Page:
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Immigration Overhaul Plan Unveiled By Democrats

Senate Democrats rolled out their framework for a comprehensive overhaul to immigration Thursday, saying the top priority is to secure the border. They also called for issuing biometric Social Security cards and carving a path for more than 10 million immigrants to become legal.

The senators had barely finished fighting back a GOP filibuster blocking their financial regulatory overhaul when five of their leaders rolled out yet another proposal to revamp the nation's laws.

With unemployment rampant and states' budgets in dire straits, it might not seem the best time to decide how to deal with illegal immigrants.


But Dick Durbin, the Senate's No. 2 Democrat, said Arizona's move last week taking immigration enforcement into its own hands left Congress no choice but to act.

"It's worth quoting what the Arizona association of the chiefs of police have said: 'We strongly urge the U.S. Congress to immediately initiate the necessary steps to begin the process of comprehensively addressing the immigration issue, to provide solutions that are fair, logical and equitable.' "

In their proposal, Democrats acknowledge widespread concern about violence along the U.S.-Mexico border and the need to get things under control.


"Our framework is fix the border first, but don't just fix the border," said Sen. Charles Schumer (D-NY), who succeeded the late Ted Kennedy as chairman of the subcommittee dealing with immigration laws.

Schumer is now the leading advocate for a broad rewrite of those laws. The centerpiece of his proposal is to make sure all employees are in the U.S. legally -- and to do that, it calls for a biometric version of a familiar document.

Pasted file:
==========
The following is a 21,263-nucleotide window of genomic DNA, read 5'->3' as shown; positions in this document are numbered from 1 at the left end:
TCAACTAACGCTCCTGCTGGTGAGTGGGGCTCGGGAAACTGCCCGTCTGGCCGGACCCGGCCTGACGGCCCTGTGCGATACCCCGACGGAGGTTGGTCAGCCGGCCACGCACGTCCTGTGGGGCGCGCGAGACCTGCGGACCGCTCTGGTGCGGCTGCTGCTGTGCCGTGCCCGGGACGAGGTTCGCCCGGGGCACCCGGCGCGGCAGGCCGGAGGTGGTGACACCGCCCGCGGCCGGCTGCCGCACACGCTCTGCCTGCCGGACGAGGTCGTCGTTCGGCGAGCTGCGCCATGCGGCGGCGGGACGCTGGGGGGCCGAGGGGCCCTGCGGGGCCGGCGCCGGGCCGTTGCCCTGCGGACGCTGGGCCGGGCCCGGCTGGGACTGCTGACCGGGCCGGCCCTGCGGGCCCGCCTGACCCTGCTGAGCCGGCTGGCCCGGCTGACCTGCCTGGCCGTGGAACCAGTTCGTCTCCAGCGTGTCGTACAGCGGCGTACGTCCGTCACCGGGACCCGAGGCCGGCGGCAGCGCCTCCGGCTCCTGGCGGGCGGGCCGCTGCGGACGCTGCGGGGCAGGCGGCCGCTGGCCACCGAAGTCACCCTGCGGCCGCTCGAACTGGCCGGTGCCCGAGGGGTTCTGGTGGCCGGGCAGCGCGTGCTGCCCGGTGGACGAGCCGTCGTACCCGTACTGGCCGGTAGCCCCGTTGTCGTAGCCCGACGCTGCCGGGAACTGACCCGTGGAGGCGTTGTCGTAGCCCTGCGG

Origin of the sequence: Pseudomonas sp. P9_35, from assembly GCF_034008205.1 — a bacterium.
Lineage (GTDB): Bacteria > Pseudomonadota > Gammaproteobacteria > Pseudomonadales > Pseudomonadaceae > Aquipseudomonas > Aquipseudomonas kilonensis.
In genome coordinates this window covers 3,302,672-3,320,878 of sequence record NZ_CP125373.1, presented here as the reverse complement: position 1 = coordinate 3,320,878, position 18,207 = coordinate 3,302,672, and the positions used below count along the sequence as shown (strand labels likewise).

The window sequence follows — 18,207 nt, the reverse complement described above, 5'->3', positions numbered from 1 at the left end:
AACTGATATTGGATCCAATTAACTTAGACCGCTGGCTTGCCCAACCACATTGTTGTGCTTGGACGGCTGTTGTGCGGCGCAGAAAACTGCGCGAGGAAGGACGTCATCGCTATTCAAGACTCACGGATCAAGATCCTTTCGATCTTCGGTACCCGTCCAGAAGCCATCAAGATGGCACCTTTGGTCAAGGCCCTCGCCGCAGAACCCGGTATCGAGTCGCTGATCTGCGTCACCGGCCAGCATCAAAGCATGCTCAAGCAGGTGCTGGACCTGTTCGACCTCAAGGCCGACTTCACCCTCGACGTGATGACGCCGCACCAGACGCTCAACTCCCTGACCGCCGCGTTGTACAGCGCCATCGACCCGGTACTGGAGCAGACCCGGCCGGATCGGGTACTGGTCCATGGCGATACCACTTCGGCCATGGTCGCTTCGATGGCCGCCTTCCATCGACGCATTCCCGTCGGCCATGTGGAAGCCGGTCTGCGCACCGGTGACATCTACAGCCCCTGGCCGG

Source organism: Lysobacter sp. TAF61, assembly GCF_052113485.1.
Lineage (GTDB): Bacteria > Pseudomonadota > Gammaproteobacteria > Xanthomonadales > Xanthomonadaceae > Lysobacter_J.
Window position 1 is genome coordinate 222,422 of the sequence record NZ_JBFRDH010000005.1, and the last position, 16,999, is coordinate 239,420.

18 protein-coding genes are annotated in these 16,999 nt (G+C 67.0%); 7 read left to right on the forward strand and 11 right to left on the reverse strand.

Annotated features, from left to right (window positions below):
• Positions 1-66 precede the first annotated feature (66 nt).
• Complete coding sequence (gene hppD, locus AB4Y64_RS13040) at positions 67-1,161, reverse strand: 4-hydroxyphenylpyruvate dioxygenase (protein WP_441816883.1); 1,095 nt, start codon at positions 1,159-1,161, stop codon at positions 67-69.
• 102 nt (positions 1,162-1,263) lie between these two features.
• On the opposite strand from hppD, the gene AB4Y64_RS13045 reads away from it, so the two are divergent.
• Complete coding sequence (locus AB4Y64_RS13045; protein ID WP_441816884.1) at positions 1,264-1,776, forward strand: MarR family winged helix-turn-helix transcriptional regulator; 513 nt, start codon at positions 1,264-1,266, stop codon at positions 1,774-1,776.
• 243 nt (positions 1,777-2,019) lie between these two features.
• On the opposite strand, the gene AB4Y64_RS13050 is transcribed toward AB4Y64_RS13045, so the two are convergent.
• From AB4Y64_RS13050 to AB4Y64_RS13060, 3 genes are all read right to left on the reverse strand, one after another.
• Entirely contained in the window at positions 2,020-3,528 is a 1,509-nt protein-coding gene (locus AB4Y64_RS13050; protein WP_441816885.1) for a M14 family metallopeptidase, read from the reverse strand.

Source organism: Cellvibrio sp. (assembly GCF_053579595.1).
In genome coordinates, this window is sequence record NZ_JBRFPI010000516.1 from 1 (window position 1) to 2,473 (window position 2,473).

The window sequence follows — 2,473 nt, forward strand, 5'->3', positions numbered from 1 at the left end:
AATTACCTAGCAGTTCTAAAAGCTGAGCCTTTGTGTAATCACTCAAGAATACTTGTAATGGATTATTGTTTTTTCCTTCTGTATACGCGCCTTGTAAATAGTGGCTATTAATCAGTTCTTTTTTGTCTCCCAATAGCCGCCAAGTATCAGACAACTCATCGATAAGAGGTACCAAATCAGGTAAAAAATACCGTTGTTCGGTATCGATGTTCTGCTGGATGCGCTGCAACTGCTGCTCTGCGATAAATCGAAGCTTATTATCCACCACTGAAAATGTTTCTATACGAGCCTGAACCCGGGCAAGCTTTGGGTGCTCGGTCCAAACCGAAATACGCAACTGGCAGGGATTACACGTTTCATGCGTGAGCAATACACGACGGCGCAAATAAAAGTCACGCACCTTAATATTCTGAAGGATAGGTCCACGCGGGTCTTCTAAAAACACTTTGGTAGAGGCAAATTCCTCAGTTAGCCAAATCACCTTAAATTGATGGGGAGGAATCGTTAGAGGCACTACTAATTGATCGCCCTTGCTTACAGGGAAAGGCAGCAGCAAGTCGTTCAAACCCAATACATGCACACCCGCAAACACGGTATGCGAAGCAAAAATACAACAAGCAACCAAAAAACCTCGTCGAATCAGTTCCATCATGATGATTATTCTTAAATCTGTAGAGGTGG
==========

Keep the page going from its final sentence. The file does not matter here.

"Our framework creates a fraud-proof, high-tech version of the Social Security card every one of us has," Schumer said. "New hires must show this card to their employers, who will swipe the cards through a machine to confirm their identity and immigration status."

Like Congress' last attempt at an immigration overhaul, this one draws a path to legal status for more than 10 million people in the country illegally.

Sen. Dianne Feinstein (D-CA) said undocumented workers would have to register with the government, pay back taxes, learn English and go to the back of the line for citizenship.

"What we have in mind is not amnesty," Feinstein said. "It's a tough and fair path forward for those who have contributed to American society."

But as with so many of their other initiatives, the Democrats have not convinced any Republicans to co-sponsor the measure.

"How can you reasonably answer people around the country who are saying fix the system, and then they won't let us fix the system?" asked Senate Majority Leader Harry Reid. "We're saying to our Republican colleagues, and I think you've noted the tone here today, we are inviting them to work with us."

New Hampshire's Judd Gregg is one of a half-dozen Republicans whom Democrats have been trying to win over.

"There's no point in bringing up any legislation," Gregg said, "until this administration starts acting responsibly on the border and does its job, which is to secure the border. That's the obligation of the president and the executive branch, and they aren't doing it."

Sen. Lindsey Graham (R-SC) had earlier co-sponsored Schumer's immigration measure but withdrew that support, alleging that Democrats are rushing the issue.

"I think immigration brought up for partisan political purposes is just bad for the issue. I'm not going to be part of that, I'm not playing that game," Graham said.

House Minority Leader John Boehner declared on Thursday that there is no chance that immigration will move through Congress.

"It's nothing more than a cynical ploy to try to engage voters, some segment of voters, to show up in this November's elections," Boehner said.

Many Republicans suspect Majority Leader Reid is mainly seeking to win over Latinos, which account for 1 in 4 of his constituents in Nevada, where he faces a tough re-election.

Reid says he's committed to bringing an immigration bill to the Senate floor, but in a nod to the tough odds it faces, he said it would be unwise to set an arbitrary deadline for doing so.

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